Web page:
Can smells hold the key to our memories, and how long can we keep hold of them?
As Chelsea Johnson watched her six-year-old daughter graduate from kindergarten in May this year, she couldn’t help but also see her son.
“I’m a twin mom, even though both of my twins are not here,” Chelsea, 40, explains. “Even as I mother my four living children, I recognise that I’m still mothering my son, just differently.”
On April 10, 2015, Chelsea put her three-month-old twins, Christopher and Calais, down to nap at her home in Orlando, Florida in the United States. When she went in to check on them, Christopher was unresponsive.
What followed was a living nightmare – a call to emergency services, a ride in the ambulance to the local hospital and then an emergency flight in a helicopter to a specialised paediatric hospital. But Christopher “had been under cardiac arrest and without oxygen for too long”, Chelsea says. “My husband was holding him when he passed away.”
She and her husband, Kwesi, went home to their four other children and struggled to explain. Chelsea struggled to convince her body she would not be nursing Christopher again. The couple grappled with the overwhelming grief and confusion of losing a healthy child.
Then the bills started pouring in – $18,000 in funeral and burial expenses. A staggering $100,000 in hospital fees, including $37,000 for the helicopter flight. And then there were the ordinary expenses for a family of six because “life doesn’t stop”, she says. “The mortgage is still due. Utilities are still due. And you still have to buy food.”
A friend organised a GoFundMe campaign and raised $23,000 for the family. But Chelsea, who was taking a break from her auditing job to care for her children, and Kwesi, who had been laid off from his consulting job at a healthcare company after it downsized, went into debt to keep the family afloat as they grieved.
Christopher’s hospital bills were ultimately covered under Medicaid (the government-sponsored medical insurance programme for those on low incomes), Chelsea says, but the family still had to find the money for the funeral and other expenses, which pushed them into debt.
Under the American insurance-based healthcare system, many families are immediately confronted with having to pay a “co-payment”, with the hospital then billing their insurance company for the remainder, or having to pay for those expenses not covered by their insurance. These add up: 19 percent of US households had medical debt in 2017, according to a US Census Bureau report released in April, and the median amount owed was $2,000 for those who were fully insured and $3,000 for those who were not.
The burden isn’t felt equally: households with children were more likely to have medical debt than those without, the data showed, and Black and Hispanic families were more likely to have medical debt than their white and Asian peers.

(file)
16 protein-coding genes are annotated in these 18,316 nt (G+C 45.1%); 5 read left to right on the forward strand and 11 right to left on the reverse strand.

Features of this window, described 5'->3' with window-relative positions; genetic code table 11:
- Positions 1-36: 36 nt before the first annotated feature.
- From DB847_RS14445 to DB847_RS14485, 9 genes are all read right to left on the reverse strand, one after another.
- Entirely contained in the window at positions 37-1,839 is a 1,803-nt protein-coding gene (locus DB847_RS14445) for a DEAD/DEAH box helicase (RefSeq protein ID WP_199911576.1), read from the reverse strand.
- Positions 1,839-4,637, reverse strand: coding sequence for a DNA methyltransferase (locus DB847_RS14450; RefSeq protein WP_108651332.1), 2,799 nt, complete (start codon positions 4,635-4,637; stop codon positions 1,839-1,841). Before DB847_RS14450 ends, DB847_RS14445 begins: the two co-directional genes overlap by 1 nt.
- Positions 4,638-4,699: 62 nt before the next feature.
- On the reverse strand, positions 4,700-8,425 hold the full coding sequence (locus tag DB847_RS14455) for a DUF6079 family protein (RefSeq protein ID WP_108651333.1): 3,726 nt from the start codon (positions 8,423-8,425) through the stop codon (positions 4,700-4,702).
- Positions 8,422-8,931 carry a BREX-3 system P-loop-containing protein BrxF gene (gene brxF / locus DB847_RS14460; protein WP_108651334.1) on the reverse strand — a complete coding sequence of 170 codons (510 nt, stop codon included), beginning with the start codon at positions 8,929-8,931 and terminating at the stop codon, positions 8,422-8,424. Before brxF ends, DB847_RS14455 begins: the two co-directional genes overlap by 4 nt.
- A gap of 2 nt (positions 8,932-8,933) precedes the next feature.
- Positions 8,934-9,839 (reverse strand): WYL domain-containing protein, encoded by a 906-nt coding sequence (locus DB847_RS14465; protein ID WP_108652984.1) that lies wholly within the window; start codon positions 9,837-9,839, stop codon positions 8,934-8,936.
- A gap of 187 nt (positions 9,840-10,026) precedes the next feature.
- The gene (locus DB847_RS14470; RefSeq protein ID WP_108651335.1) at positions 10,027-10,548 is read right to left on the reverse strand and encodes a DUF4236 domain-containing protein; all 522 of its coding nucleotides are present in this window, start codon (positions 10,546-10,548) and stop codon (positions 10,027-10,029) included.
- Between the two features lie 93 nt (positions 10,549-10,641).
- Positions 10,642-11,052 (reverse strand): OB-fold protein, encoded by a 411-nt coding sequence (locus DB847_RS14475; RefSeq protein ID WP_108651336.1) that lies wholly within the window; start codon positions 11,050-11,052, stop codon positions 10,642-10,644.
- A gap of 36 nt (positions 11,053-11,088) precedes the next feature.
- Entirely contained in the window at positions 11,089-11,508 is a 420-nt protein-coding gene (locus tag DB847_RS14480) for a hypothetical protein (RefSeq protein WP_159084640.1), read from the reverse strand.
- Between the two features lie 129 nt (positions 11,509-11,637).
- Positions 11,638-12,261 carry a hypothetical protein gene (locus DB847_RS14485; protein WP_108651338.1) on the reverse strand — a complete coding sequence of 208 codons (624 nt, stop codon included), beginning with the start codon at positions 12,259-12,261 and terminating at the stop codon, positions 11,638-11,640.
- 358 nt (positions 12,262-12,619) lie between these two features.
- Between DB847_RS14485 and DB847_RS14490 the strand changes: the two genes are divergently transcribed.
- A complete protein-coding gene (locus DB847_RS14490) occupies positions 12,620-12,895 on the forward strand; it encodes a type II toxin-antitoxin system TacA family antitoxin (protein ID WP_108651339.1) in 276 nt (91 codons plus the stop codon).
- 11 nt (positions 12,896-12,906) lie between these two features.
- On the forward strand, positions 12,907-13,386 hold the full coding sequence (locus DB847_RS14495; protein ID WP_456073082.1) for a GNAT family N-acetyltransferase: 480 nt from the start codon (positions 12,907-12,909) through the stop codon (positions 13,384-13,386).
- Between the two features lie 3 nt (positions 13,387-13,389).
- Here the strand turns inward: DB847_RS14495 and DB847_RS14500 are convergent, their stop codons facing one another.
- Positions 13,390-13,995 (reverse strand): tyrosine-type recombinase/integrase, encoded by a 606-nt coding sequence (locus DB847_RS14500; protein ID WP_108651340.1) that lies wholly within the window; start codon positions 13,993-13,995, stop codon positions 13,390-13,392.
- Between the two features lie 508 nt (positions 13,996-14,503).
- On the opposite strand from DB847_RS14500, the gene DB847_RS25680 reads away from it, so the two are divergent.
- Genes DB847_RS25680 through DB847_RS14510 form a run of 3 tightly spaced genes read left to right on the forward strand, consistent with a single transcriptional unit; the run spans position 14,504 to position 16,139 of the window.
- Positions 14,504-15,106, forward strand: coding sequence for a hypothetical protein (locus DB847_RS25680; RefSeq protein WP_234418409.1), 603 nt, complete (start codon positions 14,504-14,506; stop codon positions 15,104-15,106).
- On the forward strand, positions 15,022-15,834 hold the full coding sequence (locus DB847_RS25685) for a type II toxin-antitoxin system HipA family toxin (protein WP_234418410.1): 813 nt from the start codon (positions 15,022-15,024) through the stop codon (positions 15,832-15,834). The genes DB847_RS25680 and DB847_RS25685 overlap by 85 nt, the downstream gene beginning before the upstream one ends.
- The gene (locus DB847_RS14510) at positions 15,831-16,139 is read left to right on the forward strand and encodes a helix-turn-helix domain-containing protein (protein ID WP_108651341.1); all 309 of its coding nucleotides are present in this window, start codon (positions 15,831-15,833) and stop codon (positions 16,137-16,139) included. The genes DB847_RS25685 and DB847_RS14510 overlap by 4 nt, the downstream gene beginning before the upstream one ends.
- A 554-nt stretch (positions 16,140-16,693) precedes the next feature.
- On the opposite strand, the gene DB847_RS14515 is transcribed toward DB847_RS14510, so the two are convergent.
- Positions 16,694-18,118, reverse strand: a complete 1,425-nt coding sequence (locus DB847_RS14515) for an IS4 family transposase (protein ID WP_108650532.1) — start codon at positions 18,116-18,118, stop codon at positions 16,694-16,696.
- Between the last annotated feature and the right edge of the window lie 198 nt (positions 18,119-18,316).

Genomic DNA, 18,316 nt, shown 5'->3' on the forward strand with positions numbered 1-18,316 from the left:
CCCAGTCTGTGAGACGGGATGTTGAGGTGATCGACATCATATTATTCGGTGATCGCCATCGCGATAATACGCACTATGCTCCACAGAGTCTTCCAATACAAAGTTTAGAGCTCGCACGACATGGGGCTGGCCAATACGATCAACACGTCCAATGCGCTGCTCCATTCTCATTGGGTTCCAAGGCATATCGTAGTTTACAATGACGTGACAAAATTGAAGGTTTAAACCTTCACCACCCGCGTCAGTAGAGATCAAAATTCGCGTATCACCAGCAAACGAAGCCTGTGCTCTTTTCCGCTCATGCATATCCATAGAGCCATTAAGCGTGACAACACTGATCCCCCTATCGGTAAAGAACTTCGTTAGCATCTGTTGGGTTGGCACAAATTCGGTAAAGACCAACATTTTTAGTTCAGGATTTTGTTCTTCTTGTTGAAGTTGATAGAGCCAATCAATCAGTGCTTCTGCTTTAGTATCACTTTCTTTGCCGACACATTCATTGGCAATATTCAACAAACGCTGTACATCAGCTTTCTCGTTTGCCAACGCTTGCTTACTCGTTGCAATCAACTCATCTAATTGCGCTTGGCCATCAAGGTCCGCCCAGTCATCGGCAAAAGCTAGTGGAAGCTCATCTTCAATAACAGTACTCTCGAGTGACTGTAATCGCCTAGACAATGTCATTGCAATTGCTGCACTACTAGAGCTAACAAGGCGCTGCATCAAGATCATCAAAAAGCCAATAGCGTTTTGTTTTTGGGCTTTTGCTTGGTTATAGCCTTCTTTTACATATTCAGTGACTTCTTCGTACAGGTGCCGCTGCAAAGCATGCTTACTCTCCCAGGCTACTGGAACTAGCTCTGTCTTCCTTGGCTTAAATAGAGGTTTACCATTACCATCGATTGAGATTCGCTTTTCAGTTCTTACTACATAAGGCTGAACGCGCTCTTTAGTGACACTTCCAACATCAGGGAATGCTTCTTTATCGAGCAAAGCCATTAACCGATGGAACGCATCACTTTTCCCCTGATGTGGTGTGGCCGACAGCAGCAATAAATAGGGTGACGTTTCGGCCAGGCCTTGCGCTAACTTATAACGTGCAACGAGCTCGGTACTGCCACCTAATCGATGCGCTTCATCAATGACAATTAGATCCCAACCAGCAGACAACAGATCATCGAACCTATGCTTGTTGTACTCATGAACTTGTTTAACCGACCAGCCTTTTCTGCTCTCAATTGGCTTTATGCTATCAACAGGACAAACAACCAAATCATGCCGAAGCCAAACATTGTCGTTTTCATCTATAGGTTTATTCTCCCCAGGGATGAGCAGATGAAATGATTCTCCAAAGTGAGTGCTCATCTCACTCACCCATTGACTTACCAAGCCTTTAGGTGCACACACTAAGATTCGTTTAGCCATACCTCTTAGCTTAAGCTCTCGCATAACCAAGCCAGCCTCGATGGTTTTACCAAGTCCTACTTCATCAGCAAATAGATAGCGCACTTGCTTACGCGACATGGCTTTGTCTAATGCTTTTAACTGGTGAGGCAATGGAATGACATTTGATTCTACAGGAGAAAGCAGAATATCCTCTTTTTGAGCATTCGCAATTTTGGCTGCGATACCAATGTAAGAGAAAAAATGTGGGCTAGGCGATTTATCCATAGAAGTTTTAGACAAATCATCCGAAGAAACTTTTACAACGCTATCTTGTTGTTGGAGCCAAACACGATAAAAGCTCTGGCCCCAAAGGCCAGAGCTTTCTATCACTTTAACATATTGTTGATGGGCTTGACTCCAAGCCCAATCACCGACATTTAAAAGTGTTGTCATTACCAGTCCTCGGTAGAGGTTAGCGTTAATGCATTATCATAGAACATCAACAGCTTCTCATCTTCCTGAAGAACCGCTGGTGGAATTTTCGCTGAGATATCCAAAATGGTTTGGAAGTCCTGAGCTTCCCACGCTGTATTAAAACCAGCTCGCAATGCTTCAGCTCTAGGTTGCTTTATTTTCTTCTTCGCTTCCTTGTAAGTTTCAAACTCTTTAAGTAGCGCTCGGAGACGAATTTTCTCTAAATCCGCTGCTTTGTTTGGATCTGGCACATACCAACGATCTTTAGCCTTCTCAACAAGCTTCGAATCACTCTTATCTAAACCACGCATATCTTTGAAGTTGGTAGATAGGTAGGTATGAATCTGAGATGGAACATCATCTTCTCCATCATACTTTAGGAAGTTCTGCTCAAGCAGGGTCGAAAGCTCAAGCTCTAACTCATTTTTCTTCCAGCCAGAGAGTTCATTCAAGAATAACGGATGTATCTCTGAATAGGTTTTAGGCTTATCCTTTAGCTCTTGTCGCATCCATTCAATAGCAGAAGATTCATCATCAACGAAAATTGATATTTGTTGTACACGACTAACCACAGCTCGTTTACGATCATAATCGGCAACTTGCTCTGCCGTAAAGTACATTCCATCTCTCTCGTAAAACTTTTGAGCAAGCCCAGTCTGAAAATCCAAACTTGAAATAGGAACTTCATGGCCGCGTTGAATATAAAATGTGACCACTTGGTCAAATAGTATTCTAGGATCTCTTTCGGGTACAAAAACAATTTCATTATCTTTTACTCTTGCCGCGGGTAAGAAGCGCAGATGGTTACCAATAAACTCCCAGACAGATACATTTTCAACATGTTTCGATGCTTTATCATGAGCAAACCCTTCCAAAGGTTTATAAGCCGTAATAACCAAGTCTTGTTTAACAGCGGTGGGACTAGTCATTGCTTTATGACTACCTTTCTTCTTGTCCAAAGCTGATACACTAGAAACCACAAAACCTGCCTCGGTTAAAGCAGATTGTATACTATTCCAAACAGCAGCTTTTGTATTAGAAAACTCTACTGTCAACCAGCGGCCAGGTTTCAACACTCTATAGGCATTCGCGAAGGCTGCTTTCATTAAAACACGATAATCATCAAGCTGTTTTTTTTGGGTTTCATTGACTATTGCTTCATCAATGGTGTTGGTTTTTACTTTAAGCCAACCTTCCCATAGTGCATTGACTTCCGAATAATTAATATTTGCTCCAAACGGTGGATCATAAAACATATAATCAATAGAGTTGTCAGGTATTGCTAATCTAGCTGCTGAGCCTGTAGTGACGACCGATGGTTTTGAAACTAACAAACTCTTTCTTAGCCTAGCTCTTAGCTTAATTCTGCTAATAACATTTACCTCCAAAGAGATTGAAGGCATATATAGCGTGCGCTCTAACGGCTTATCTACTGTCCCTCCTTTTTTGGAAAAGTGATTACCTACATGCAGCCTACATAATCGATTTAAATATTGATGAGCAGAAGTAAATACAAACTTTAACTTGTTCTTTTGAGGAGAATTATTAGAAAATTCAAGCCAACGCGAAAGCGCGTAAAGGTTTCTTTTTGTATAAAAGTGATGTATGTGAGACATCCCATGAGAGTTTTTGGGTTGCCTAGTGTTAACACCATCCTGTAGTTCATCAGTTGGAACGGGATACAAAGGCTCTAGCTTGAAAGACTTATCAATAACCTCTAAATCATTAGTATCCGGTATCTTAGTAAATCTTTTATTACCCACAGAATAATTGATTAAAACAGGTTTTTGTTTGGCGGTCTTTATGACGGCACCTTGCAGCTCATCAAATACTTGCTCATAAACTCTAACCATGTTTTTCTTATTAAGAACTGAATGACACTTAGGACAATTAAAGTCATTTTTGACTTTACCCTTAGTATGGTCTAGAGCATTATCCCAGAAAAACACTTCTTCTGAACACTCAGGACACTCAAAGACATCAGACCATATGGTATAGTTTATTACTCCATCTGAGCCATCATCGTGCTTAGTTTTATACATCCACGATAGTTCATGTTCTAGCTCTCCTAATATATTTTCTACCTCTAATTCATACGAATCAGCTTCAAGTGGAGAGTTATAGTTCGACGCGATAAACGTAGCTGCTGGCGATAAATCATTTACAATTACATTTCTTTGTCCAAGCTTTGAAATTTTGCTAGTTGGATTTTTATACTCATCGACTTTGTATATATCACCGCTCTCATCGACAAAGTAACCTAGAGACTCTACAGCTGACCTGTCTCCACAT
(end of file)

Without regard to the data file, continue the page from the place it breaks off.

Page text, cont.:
That debt has serious consequences: People may avoid seeking further care or treatment or be forced to declare bankruptcy, the Census Bureau found. A 2019 survey by the nonprofit Kaiser Family Foundation and the Los Angeles Times found 9 percent of people with health insurance reported they had declared bankruptcy due to medical bills at some point, with 2 percent doing so in the last year. This equates to some 530,000 people filing for bankruptcy in the US every year.
For families dealing with loss, there is the added grief of seeing their child’s name appear on a hospital bill when they are no longer living.
“It’s tough because if your child is saved, you would gladly pay that. But then I don’t even have my son and I still have to pay all these bills. It’s a heart-wrenching scenario,” Chelsea, now a writer, says.
“Financially, you don’t plan for a child to die.”
Infant loss in the US is not uncommon: each year, more than 21,000 children die before their first birthday, and birth defects, preterm birth, maternal pregnancy complications, Sudden Infant Death Syndrome (SIDS) and injuries such as suffocation are the main causes, according to the US Centers for Disease Control and Prevention.
About 24,000 babies are stillborn each year – dying after 20 weeks’ gestation, according to the CDC. People of colour are disproportionately affected by both tragedies – the infant mortality rate and the stillbirth rate for Black Americans is more than double that of white Americans.
Yet even as many families struggle with losing a baby, it is not widely talked about. Chelsea Johnson was unprepared for the silence that followed Christopher’s death, even from people she loved.
“Whether it’s infant loss or miscarriages, people just don’t talk about it,” she says. “I’ve had to walk that lonely road of losing some friends – people who just didn’t know how to handle that. And then even just culturally, a lot of times in the Black community, we don’t really manage grief all that well.”
Then Chelsea found Noelle Moore, someone who understood her pain. On July 25, 2013, Noelle, then 32, gave birth to her daughter, Finley, via emergency caesarean section at a Florida hospital. But a delay in performing the c-section left Finley without oxygen for too long, Noelle says, resulting in severe brain damage.
“After 23 days, we had to make the worst decision of our lives and that was to remove life support from her,” Noelle says. “It was the worst day of my life.”